Kitchen Basics: The Homemade Marinara Sauce

Monday, May 2, 2011

There are a few versions of "gravy" that I use in the kitchen, depending on what pasta I'm using and what proteins. But a sauce you all should know to make because it's incredibly easy and flavorful and can be used for everything is the basic marinara sauce. And with prices jumping up and basic good quality marinaras retailing at over $6 a bottle, best for you to know how to make your own damn sauce!

You don't need a lot of bells and whistles for a good marinara. You need quality premium ingredients like fresh basil, good fresh garlic, good olive oil, and most importantly of all most important things, you need to use either home-grown in season summer garden tomatoes OR San Marzano Tomatoes. Coming from San Marzano, Italy, these tomatoes are unparalleled and simply the best in the world. So much so that even in the dead of summer with tomatoes at their peak, even Italians in Italy will use canned San Marzanos. You can find them now readily available at your local supermarket usually in the canned tomato section, sometimes in the pasta sauce section.

The trick to a good marinara is love. I'm serious -- you need to go low and slow, and let the flavors develop. You want a rich, deep color flavor to match it, and this can only be achieved with effort and a watchful eye. You need a good pot, a sturdy wooden spoon (metal will react with the tomatoes too much I personally have found), and some love. That's it. Here's the recipe for my basic marinara...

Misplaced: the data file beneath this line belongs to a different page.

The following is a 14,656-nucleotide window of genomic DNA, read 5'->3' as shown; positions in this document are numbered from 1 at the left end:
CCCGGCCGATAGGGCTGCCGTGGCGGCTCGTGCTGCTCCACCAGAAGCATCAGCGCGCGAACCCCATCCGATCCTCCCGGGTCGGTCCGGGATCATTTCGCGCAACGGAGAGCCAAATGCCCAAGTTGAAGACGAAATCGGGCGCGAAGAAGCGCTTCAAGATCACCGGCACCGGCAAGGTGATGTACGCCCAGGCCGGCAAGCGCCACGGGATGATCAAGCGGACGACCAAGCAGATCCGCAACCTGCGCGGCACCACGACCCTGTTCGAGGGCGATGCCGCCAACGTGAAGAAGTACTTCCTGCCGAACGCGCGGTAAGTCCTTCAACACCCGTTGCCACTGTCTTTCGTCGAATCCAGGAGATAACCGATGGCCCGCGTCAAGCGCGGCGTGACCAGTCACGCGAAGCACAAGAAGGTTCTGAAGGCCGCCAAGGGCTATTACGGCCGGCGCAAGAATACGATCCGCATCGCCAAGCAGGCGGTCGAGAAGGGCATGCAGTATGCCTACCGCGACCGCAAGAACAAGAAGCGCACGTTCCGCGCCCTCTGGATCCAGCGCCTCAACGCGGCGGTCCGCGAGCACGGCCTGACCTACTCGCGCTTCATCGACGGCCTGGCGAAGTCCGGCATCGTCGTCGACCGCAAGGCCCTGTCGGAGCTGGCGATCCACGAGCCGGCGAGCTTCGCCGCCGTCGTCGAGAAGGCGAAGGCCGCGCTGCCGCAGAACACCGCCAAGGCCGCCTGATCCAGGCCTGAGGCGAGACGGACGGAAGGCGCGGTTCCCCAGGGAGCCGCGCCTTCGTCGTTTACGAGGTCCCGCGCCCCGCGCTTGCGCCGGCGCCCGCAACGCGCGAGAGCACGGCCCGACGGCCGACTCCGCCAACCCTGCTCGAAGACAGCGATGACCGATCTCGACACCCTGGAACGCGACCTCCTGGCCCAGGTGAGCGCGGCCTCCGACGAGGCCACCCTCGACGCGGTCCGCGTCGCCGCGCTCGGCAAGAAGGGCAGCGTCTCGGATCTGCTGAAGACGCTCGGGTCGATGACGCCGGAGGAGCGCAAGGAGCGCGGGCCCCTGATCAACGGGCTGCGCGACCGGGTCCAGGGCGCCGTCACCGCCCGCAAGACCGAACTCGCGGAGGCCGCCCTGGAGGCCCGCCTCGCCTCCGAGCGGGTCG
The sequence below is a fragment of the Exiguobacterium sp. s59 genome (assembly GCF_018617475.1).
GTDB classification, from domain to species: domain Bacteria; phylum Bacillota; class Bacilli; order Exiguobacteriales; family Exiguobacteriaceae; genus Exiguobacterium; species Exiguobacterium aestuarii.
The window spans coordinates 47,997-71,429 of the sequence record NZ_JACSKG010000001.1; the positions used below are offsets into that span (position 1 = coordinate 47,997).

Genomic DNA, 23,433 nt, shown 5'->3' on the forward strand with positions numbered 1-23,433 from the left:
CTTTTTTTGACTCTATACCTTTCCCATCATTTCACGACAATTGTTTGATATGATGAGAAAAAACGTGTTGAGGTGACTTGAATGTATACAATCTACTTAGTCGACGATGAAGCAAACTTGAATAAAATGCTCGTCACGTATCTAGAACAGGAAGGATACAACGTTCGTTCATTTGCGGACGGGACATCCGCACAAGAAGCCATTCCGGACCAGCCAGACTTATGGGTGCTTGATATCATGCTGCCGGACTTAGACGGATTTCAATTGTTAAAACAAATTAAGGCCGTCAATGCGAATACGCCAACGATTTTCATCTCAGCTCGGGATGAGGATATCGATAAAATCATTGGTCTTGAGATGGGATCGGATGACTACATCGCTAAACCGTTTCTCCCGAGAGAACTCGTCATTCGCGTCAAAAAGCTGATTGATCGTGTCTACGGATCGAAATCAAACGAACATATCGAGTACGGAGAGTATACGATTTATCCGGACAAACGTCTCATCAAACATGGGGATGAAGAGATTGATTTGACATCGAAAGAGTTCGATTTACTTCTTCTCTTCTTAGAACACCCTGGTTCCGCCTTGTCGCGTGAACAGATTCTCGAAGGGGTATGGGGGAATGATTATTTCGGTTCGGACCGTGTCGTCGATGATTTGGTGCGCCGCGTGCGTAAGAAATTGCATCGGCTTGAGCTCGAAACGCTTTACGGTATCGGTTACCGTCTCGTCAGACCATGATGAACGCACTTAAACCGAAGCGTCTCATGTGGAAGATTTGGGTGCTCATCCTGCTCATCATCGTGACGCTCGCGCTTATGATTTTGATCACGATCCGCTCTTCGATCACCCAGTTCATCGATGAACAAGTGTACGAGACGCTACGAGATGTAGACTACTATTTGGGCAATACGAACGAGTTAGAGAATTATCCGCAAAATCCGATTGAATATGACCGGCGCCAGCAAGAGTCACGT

Marinara Sauce
1/4 cup extra virgin olive oil
1 large white onion, peeled and very finely chopped
5-6 cloves garlic, chopped
kosher salt
freshly ground black pepper
1 bay leaf
1 Tbsp dried oregano
small pinch (1/4 tsp) dried thyme
1 tsp granulated sugar
1 (28 oz) can crushed San Marzano tomatoes
1 cup good cold water
1/4 cup red wine (optional)
2 Tbsp fresh basil, torn

Heat the olive oil in a pot. Add the onions and season with a pinch of salt and pepper. Cook on medium-low heat until softened and translucent, about 10 minutes. Add the garlic and cook another minute. Add the bay leaf, oregano, thyme, and sugar. Add the can of tomatoes and water, and mix to combine. Add the wine if using and the basil, and stir in. Crank heat up to high and bring to a boil. Once boiling, reduce heat to low, cover, and simmer for 30 minutes for flavors to develop. Taste and adjust with seasonings as needed and to taste.

My Notes:
If you want a thinner consistency, add more water; chunkier use less water. If you want a very thin consistency then puree with an immersion blender.

You can keep the sauce for up to a week. Reheat it in a pan and toss with your favorite pasta.


degarrido said...

During tomato harvest season I oven roast a lot of tomatoes with olive oil and salt. Then I chop them and put them in 1/4 cup containers and freeze. All winter long I add one of those super-concentrated pastes to a marinara. Really intensifies the flavor.

Mishy said...

Great idea!!! I wish I could grow tomatoes out here better. Sigh. One of the things I do actually miss about CA....